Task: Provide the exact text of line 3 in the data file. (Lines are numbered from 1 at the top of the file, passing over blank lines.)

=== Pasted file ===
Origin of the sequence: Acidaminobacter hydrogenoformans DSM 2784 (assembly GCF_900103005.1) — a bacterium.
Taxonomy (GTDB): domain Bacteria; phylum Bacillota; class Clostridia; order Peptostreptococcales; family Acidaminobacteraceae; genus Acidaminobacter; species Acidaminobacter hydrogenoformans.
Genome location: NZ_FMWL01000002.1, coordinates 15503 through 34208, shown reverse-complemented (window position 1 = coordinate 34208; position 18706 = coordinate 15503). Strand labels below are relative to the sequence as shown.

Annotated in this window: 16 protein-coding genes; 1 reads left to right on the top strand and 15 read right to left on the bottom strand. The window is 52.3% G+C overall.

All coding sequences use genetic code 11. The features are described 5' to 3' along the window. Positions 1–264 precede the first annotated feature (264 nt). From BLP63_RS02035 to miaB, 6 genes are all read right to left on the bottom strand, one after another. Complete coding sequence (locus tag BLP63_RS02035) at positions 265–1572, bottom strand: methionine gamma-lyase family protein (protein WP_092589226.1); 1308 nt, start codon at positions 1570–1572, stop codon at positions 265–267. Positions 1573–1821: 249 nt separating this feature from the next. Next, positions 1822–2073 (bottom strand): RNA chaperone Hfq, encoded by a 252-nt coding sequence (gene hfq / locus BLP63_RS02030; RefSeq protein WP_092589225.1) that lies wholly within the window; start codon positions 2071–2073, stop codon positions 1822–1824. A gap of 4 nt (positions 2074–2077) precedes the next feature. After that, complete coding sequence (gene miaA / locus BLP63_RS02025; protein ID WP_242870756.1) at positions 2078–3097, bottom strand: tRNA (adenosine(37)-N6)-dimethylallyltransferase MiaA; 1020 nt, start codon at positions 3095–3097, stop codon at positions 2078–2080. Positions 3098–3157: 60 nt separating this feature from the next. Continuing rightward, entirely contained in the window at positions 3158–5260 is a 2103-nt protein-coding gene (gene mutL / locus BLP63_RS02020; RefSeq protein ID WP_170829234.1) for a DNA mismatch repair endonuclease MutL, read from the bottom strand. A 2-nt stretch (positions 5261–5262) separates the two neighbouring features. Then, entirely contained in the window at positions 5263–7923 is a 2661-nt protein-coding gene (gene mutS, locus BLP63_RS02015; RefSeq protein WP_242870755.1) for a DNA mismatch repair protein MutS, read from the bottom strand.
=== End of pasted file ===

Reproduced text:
Genome location: NZ_FMWL01000002.1, coordinates 15503 through 34208, shown reverse-complemented (window position 1 = coordinate 34208; position 18706 = coordinate 15503). Strand labels below are relative to the sequence as shown.